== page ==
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Witness To Power: The Nixon Years
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Witness To Power: The Nixon Years

3.56  ·  Rating details ·  89 ratings  ·  12 reviews
John Erlichman's insider's account of the Nixon presidency. Very transparent and frank. The Watergate scandal and resignation of Nixon. US Executive branch history.
Paperback, 405 pages
Published November 15th 1982 by Pocket Books (first published February 26th 1982)
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Bob Costello
Mar 09, 2020 rated it really liked it
Interesting view of the Nixon campaigns 1960, 1962, 1968 & 1972, and the Nixon white house. Less then a quarter of the book is about Watergate. One insiders view of Nixon and Watergate. Ehrlichman admits his own guilt, but he make the case that Mitchell, Dean, Colson and Nixon are the most guilty players in the Watergate affair. It was interesting for me to read this part of not too distance American history, since most of it took place when I was in high school and college. I got to see a littl ...more
Dec 14, 2012 rated it liked it
Memoirs from those involved in Watergate and the Nixon Presidency are a dicey proposition. Now, those involved in events have knowledge and insights not necessarily available from others. But, as we’re dealing with illegal and unethical activities, you can assume that the author is trying to look as good as he possibly can. John Ehrlichman writes a very interesting biography that gives an inside look at the Nixon White House. In fact, Watergate is just a relatively minor portion of this book. An ...more
Andrew Scholes
Jan 19, 2013 rated it liked it
Another pointing fingers book. This one points to Dean(everyone hates Dean), Colson and Nixon.
Jan 23, 2017 rated it really liked it
Shelves: nls-audio
This was a fascinating book for so many reasons; it's It's gossipy and dishy, and you'll learn things about Richard Nixon you didn't even know would interest you.

This follows John Ehrlichman's career from his days as a practicing attorney in Seattle to his fall from federal grace and life in Santa Fe, New Mexico. You'll read about his early involvement in the Nixon campaigm as an advance man. Even the casual student of history has some knowledge about Nixon's farewell speech following a failed b
Sep 30, 2017 rated it liked it  ·  review of another edition
Shelves: history
The first half offers interesting glimpses into American politics and how presidential administrations are set up. The way the Nixon White House operated (disregard of the competent civil service, with the real power held by presidential advisors over Cabinet members) likely provided an example to Trump and others. However, the second half spends too much time on Watergate and Ehrlichman goes at length to try and convince readers that it was Nixon's fault, and that he was framed (with nothing bu ...more
Brendan Sheehan
Aug 08, 2017 rated it liked it
Shelves: own
It was an interesting take on the Nixon Administration especially on the interactions between the cast of characters who are now famous because of Watergate early before that. However, the focus on Watergate seems like an afterthought and much like the rest of the perspective it exculpates himself from the illegal and his complicity in the greatest scandal of the 20th Administration
Surajit Basu
Jan 21, 2018 rated it really liked it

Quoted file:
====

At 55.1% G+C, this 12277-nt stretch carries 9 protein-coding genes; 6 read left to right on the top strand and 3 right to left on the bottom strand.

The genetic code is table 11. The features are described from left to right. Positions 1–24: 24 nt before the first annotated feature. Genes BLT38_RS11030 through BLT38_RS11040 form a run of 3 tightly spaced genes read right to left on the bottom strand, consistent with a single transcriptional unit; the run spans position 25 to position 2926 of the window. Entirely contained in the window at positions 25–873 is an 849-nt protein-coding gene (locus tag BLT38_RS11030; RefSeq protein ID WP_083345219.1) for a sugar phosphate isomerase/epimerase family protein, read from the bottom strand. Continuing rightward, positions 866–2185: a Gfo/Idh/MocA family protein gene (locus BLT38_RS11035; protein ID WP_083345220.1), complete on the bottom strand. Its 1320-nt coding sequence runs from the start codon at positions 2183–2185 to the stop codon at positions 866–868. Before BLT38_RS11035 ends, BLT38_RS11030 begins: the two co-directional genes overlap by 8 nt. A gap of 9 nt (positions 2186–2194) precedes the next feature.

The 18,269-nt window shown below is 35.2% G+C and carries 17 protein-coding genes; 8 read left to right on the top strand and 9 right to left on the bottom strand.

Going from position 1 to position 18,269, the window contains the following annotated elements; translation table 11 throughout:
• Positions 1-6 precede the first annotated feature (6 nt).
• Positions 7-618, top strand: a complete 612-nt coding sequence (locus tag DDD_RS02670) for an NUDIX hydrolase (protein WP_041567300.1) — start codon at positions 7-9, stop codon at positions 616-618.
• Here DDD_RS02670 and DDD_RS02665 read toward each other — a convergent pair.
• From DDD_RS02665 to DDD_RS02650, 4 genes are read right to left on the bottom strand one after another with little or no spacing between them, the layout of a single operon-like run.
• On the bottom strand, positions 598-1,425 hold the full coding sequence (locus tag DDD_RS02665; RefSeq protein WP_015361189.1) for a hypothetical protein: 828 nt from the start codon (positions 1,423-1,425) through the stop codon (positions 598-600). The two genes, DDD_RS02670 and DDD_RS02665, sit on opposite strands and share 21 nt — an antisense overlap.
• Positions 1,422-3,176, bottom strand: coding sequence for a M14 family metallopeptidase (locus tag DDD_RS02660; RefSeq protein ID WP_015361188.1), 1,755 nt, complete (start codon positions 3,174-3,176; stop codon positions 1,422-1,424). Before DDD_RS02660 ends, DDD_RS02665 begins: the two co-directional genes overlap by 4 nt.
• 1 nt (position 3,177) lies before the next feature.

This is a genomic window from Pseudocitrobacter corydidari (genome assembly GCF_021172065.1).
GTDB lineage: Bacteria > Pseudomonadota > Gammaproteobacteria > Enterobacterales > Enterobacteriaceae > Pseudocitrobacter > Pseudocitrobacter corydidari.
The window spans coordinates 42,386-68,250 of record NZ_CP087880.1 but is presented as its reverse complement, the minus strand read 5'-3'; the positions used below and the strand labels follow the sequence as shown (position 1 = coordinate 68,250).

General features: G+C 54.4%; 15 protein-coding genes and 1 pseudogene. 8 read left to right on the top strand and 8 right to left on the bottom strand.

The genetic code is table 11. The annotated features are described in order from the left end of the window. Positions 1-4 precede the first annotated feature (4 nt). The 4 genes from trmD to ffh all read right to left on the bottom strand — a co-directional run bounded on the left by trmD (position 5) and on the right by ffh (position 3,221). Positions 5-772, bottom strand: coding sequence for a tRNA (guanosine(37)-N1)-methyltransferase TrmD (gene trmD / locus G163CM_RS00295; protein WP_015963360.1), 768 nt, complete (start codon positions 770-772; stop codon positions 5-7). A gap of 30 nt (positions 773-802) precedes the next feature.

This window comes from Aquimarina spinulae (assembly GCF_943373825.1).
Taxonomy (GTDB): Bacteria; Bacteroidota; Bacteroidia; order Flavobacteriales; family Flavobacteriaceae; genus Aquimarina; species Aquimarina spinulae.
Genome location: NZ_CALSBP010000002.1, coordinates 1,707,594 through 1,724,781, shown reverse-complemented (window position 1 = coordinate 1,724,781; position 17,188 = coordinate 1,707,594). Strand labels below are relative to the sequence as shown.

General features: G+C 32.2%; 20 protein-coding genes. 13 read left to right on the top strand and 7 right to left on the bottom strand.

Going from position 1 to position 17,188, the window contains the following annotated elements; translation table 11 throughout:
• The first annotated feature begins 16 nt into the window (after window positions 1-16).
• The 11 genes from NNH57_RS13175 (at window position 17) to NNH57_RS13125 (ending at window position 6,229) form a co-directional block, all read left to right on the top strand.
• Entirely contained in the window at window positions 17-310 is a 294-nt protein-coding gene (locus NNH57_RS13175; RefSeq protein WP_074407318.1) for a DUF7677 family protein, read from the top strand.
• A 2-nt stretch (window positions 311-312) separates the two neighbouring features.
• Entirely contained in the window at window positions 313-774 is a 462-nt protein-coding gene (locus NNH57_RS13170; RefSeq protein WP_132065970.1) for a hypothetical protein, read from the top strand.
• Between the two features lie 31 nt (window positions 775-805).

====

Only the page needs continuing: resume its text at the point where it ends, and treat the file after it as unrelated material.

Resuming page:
fascinating frank inside view of a white house in nixon years. power corrupts.
B Kevin
Jul 02, 2018 rated it really liked it
Damn, now I guess I have to read every one else's books. Haldeman is next.
Aug 16, 2013 rated it liked it
This book is basically well written but is telling in ways I doubt that Ehrlichman intended. He spends much time attempting to counter public perception and paint himself as an efficient, yet less than ideologically rabid, "Nixon loyalist". I have no doubt that he was considerably less enamored of Nixon after his conviction and incarceration, but no matter how hard he tried in the book and other attempts through the years, he remained "damned" by his own voice on the tapes. He spins and spins, i ...more
Michael Linton
Dec 22, 2016 rated it it was ok
Shelves: watergate-nixon
I actually didn't finish this book. I bought it because I'm trying to read all books about Watergate. There was only a small section about this topic. But I thought it would be interesting in light of Trump becoming president. Interesting to understand how a president fills his cabinet and the process. But it was so boring, I stopped mid-way and went straight to the Watergate section.

Even the Watergate chapters was boring. It was basically just him trying to prove his innocence. In regards to wh
Apr 24, 2015 added it
Mr. Ehrlichman, who seems very bitter, denies much and blames others - especially John Dean, the Judge, and the senators on the water committee. Mr. Dean deserves much blame, but if what Mr. Ehrlichman says is true, he must've had his head in the sand. Self-delusion, selective memory, lying? Still, a good addition to my Watergate obsession. Onto the Final Days, then back to Haldeman's the ends of Power.
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John Daniel Ehrlichman was counsel and Assistant to the President for Domestic Affairs under President Richard Nixon. He was a key figure in events leading to the Watergate first break-in and the ensuing Watergate scandal, for which he was convicted of conspiracy, obstruction of justice, and perjury and served a year and a half in prison.

Following his release from prison, Ehrlichman held a number

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